Tuesday, January 28, 2014

Why Sculptures are Frightening

                I slowed and peeked up the hill.  No cars.  I whipped from the private country road onto the public country road.  A minute later blue lights flashed in my rear-view mirror.  My mouth went dry.  I pulled over, wound down the window, and listened to footsteps crunching in the gravel beside the road.   The blue uniform appeared at the window.
                “May I see your license and registration?”
                I glanced up and gave him a smile.  Green eyes glared above a ridged jaw, and one hand rested on the butt of his holstered gun. 
                I handed out my license before sifting through old receipts, napkins, flashlight batteries, wheel-lock keys, and three years’ worth of insurance cards in my glove compartment. 
                “You didn’t come to a complete stop at that intersection.”
                I shot him a wide-eyed glance.  “That is because I was scared.  There was a bear.  I was trying to escape.”
                His green gaze locked on mine.  “A bear?” He glanced around at the Douglas fir, salal, blackberry bushes, and the naked vine maples lining the road.
                “Yes, we have bears.”
                He tilted his head and pursed his lips.  “Um hum.” 
                “We do.”
                “Umm hmmm.”  He pressed the button on the walkie-talkie attached to his shoulder.  “Run the name Melanie Sherman for warrants.”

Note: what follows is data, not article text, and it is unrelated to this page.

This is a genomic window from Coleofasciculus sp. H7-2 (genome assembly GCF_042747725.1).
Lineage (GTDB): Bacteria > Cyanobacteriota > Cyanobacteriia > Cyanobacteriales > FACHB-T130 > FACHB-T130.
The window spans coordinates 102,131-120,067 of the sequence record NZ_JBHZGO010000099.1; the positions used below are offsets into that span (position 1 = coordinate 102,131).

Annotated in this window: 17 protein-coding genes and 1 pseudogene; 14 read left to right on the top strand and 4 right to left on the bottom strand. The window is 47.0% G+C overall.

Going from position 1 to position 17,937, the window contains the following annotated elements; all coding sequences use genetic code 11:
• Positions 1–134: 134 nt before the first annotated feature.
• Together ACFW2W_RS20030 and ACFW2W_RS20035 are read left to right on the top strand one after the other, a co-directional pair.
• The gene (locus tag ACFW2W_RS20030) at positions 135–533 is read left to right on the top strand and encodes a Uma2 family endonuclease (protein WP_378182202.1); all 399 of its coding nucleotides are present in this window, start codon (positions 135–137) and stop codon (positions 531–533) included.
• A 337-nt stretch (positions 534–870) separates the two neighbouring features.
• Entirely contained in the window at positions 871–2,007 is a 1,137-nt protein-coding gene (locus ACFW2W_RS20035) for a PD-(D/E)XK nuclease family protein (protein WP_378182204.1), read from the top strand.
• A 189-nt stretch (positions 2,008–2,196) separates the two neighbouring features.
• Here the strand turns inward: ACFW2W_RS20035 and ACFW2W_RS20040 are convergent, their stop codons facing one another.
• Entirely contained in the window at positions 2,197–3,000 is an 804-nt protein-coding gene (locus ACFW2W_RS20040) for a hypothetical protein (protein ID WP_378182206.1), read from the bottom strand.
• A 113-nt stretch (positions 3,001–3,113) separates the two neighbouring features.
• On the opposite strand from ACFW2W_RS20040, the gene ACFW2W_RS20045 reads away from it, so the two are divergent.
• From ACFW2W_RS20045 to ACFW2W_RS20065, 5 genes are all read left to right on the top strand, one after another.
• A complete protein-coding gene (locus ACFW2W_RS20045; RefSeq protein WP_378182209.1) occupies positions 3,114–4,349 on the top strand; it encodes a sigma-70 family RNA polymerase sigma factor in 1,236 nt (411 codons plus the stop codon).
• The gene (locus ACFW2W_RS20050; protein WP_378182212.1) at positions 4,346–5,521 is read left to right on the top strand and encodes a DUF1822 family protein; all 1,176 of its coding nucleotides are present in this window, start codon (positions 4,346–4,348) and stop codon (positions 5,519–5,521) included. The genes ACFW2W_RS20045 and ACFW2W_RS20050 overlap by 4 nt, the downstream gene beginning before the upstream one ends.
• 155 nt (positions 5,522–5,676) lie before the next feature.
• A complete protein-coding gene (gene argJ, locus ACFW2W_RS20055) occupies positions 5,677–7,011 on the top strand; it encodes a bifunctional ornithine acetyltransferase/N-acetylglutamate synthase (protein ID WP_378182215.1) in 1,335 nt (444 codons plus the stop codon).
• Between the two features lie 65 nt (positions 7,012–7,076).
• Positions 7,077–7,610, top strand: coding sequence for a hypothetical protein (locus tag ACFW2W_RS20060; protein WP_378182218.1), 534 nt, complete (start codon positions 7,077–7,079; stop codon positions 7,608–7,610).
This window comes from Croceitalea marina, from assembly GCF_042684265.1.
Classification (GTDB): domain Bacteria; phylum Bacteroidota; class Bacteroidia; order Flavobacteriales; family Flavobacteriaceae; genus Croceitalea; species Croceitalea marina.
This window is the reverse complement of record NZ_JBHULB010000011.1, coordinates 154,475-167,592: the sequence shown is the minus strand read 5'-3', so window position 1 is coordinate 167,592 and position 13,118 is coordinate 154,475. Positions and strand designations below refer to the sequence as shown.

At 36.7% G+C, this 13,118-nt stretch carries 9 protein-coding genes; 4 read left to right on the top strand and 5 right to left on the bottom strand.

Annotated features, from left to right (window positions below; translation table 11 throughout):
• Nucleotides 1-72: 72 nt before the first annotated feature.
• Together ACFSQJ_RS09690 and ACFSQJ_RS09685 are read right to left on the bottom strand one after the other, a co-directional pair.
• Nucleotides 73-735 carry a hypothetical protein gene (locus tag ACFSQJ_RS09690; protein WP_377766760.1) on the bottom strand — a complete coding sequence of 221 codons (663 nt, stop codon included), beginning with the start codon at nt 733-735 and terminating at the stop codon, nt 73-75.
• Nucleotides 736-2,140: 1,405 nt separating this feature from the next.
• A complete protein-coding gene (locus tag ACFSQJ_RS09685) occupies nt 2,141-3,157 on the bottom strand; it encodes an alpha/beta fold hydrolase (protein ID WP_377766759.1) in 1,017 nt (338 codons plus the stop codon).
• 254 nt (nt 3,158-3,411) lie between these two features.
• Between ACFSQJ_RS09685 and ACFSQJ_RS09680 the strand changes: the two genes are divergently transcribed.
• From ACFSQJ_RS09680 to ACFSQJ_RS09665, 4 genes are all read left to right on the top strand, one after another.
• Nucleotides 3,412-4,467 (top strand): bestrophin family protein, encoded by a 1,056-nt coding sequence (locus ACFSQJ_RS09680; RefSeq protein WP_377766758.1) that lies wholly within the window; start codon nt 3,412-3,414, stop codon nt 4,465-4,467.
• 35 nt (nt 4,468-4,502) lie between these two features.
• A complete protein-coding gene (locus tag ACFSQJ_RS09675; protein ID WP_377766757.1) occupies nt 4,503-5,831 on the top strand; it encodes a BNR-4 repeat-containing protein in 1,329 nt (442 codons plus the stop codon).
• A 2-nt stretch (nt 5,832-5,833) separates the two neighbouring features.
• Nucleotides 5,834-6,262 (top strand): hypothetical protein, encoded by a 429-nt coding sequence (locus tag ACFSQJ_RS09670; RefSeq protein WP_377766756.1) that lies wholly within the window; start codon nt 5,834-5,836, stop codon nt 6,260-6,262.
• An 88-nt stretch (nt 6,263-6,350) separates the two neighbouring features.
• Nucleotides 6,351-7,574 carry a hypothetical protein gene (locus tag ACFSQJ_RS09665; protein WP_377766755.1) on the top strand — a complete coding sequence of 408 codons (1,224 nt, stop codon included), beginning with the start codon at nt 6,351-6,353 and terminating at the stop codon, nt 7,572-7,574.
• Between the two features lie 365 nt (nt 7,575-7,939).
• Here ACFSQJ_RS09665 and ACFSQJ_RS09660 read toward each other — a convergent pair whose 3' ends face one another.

“And coyotes, bobcats and really scary dear.”
                He rolled his eyes.  “Show me the bear.”
                I wagged a finger at him.  “Oh, no.  I’m innocent unless you can prove there wasn’t a bear.”
  He listened to his radio traffic a few seconds before a semblance of a smile drifted over his lips.  He pushed the button on his shoulder again.  “Have the NSA send me their satellite surveillance video of the address I gave you for the traffic stop.  Have them send the last half hour.”
                “Fine,” I said.  “The bear is just around the corner.  It’s a sculpture in the front yard of that house back there.”
                “You were afraid of a sculpture of a bear?”               
                I nodded vigorously.  “It’s very lifelike.”
                He snorted, and tapped my license against his forefinger. “Umm hummm.”
                Tap tap tap.
                “What if another neighbor decides to do a sculpture of a bobcat in his front yard?”
                Tap tap tap.
                “And then,” I said, warming to my subject, “what if another neighbor puts in a sculpture of an evil-eyed black-tailed buck?”
                The tapping stopped and his eyes narrowed.  “So?”
                “Well then the next neighbor might do one of a coyote, and the next thing you know, they expect me to have a sculpture also.”
                “Well the only other things I normally see around here are red-tailed hawks eating dead rodents in the road.  How would you like to have a sculpture of a road-kill-raccoon prominently displayed in your front yard?”
                He stared for a few moments before he handed back my license.  He turned and sauntered back to his car, checking the brush along the road as he walked, his ear cocked, as if listening for sounds of wildlife.

The above was a writing prompt:  Write about something that scares you


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